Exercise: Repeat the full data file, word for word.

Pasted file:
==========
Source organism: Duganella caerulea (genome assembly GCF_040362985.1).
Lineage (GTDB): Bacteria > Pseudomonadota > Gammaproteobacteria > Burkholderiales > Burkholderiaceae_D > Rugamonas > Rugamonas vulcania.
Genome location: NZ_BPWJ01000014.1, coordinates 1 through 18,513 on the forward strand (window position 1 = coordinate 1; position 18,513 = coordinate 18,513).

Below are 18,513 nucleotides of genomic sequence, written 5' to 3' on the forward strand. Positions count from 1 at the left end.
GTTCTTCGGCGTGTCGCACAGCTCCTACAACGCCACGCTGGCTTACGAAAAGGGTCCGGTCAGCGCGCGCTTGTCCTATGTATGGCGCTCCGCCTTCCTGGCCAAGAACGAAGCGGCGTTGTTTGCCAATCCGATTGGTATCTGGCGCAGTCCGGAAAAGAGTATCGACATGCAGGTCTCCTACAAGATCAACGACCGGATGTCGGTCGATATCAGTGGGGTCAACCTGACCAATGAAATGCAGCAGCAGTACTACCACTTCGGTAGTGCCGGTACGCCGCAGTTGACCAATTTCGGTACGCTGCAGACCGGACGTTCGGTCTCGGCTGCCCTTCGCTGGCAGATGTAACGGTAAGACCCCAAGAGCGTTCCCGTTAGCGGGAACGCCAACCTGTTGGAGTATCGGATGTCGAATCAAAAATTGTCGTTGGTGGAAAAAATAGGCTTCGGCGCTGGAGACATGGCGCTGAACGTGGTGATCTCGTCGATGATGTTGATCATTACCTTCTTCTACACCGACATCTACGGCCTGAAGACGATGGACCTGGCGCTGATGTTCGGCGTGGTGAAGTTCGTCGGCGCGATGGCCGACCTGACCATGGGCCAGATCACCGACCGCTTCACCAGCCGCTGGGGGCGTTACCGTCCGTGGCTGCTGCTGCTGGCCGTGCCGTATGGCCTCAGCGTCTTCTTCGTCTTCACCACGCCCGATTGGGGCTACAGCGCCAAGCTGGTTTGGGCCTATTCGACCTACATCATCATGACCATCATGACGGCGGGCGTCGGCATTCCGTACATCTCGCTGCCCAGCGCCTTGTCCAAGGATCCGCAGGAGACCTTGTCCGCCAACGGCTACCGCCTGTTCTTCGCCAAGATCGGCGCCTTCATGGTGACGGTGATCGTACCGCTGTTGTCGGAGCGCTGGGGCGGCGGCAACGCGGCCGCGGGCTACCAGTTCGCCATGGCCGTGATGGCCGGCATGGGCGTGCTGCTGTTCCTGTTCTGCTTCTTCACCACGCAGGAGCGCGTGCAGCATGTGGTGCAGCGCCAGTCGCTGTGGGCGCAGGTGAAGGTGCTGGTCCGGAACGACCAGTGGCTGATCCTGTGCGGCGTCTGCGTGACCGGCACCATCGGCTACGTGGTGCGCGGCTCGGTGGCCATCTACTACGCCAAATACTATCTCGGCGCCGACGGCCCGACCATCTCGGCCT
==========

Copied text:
Source organism: Duganella caerulea (genome assembly GCF_040362985.1).
Lineage (GTDB): Bacteria > Pseudomonadota > Gammaproteobacteria > Burkholderiales > Burkholderiaceae_D > Rugamonas > Rugamonas vulcania.
Genome location: NZ_BPWJ01000014.1, coordinates 1 through 18,513 on the forward strand (window position 1 = coordinate 1; position 18,513 = coordinate 18,513).

Below are 18,513 nucleotides of genomic sequence, written 5' to 3' on the forward strand. Positions count from 1 at the left end.
GTTCTTCGGCGTGTCGCACAGCTCCTACAACGCCACGCTGGCTTACGAAAAGGGTCCGGTCAGCGCGCGCTTGTCCTATGTATGGCGCTCCGCCTTCCTGGCCAAGAACGAAGCGGCGTTGTTTGCCAATCCGATTGGTATCTGGCGCAGTCCGGAAAAGAGTATCGACATGCAGGTCTCCTACAAGATCAACGACCGGATGTCGGTCGATATCAGTGGGGTCAACCTGACCAATGAAATGCAGCAGCAGTACTACCACTTCGGTAGTGCCGGTACGCCGCAGTTGACCAATTTCGGTACGCTGCAGACCGGACGTTCGGTCTCGGCTGCCCTTCGCTGGCAGATGTAACGGTAAGACCCCAAGAGCGTTCCCGTTAGCGGGAACGCCAACCTGTTGGAGTATCGGATGTCGAATCAAAAATTGTCGTTGGTGGAAAAAATAGGCTTCGGCGCTGGAGACATGGCGCTGAACGTGGTGATCTCGTCGATGATGTTGATCATTACCTTCTTCTACACCGACATCTACGGCCTGAAGACGATGGACCTGGCGCTGATGTTCGGCGTGGTGAAGTTCGTCGGCGCGATGGCCGACCTGACCATGGGCCAGATCACCGACCGCTTCACCAGCCGCTGGGGGCGTTACCGTCCGTGGCTGCTGCTGCTGGCCGTGCCGTATGGCCTCAGCGTCTTCTTCGTCTTCACCACGCCCGATTGGGGCTACAGCGCCAAGCTGGTTTGGGCCTATTCGACCTACATCATCATGACCATCATGACGGCGGGCGTCGGCATTCCGTACATCTCGCTGCCCAGCGCCTTGTCCAAGGATCCGCAGGAGACCTTGTCCGCCAACGGCTACCGCCTGTTCTTCGCCAAGATCGGCGCCTTCATGGTGACGGTGATCGTACCGCTGTTGTCGGAGCGCTGGGGCGGCGGCAACGCGGCCGCGGGCTACCAGTTCGCCATGGCCGTGATGGCCGGCATGGGCGTGCTGCTGTTCCTGTTCTGCTTCTTCACCACGCAGGAGCGCGTGCAGCATGTGGTGCAGCGCCAGTCGCTGTGGGCGCAGGTGAAGGTGCTGGTCCGGAACGACCAGTGGCTGATCCTGTGCGGCGTCTGCGTGACCGGCACCATCGGCTACGTGGTGCGCGGCTCGGTGGCCATCTACTACGCCAAATACTATCTCGGCGCCGACGGCCCGACCATCTCGGCCT